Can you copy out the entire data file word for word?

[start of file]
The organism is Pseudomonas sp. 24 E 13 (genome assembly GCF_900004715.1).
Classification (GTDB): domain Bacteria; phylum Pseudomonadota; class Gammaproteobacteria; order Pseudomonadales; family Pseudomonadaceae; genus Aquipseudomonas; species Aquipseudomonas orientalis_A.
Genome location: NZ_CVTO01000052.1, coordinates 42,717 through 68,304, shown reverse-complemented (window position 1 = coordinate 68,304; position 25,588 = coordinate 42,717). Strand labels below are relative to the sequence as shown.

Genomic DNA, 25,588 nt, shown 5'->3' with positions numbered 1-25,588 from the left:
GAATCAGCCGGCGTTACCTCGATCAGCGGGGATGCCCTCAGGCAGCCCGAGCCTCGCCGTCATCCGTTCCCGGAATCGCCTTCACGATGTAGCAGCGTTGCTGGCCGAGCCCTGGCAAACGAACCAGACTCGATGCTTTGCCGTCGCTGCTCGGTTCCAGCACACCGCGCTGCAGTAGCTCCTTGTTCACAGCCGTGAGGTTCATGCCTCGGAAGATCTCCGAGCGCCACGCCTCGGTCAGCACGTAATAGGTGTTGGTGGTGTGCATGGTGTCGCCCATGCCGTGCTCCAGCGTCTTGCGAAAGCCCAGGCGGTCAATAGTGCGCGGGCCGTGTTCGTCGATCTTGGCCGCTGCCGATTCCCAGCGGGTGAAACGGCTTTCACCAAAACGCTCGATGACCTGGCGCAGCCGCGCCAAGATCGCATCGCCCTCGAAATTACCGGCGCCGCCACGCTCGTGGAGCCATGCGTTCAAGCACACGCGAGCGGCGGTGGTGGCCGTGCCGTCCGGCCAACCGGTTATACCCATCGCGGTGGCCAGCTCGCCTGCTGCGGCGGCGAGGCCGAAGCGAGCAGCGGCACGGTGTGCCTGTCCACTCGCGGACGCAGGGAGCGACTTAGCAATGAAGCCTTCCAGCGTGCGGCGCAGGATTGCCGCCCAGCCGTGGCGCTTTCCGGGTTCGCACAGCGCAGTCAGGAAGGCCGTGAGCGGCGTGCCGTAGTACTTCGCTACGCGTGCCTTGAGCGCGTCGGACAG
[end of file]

The organism is Pseudomonas sp. 24 E 13 (genome assembly GCF_900004715.1).
Classification (GTDB): domain Bacteria; phylum Pseudomonadota; class Gammaproteobacteria; order Pseudomonadales; family Pseudomonadaceae; genus Aquipseudomonas; species Aquipseudomonas orientalis_A.
Genome location: NZ_CVTO01000052.1, coordinates 42,717 through 68,304, shown reverse-complemented (window position 1 = coordinate 68,304; position 25,588 = coordinate 42,717). Strand labels below are relative to the sequence as shown.

Genomic DNA, 25,588 nt, shown 5'->3' with positions numbered 1-25,588 from the left:
GAATCAGCCGGCGTTACCTCGATCAGCGGGGATGCCCTCAGGCAGCCCGAGCCTCGCCGTCATCCGTTCCCGGAATCGCCTTCACGATGTAGCAGCGTTGCTGGCCGAGCCCTGGCAAACGAACCAGACTCGATGCTTTGCCGTCGCTGCTCGGTTCCAGCACACCGCGCTGCAGTAGCTCCTTGTTCACAGCCGTGAGGTTCATGCCTCGGAAGATCTCCGAGCGCCACGCCTCGGTCAGCACGTAATAGGTGTTGGTGGTGTGCATGGTGTCGCCCATGCCGTGCTCCAGCGTCTTGCGAAAGCCCAGGCGGTCAATAGTGCGCGGGCCGTGTTCGTCGATCTTGGCCGCTGCCGATTCCCAGCGGGTGAAACGGCTTTCACCAAAACGCTCGATGACCTGGCGCAGCCGCGCCAAGATCGCATCGCCCTCGAAATTACCGGCGCCGCCACGCTCGTGGAGCCATGCGTTCAAGCACACGCGAGCGGCGGTGGTGGCCGTGCCGTCCGGCCAACCGGTTATACCCATCGCGGTGGCCAGCTCGCCTGCTGCGGCGGCGAGGCCGAAGCGAGCAGCGGCACGGTGTGCCTGTCCACTCGCGGACGCAGGGAGCGACTTAGCAATGAAGCCTTCCAGCGTGCGGCGCAGGATTGCCGCCCAGCCGTGGCGCTTTCCGGGTTCGCACAGCGCAGTCAGGAAGGCCGTGAGCGGCGTGCCGTAGTACTTCGCTACGCGTGCCTTGAGCGCGTCGGACAG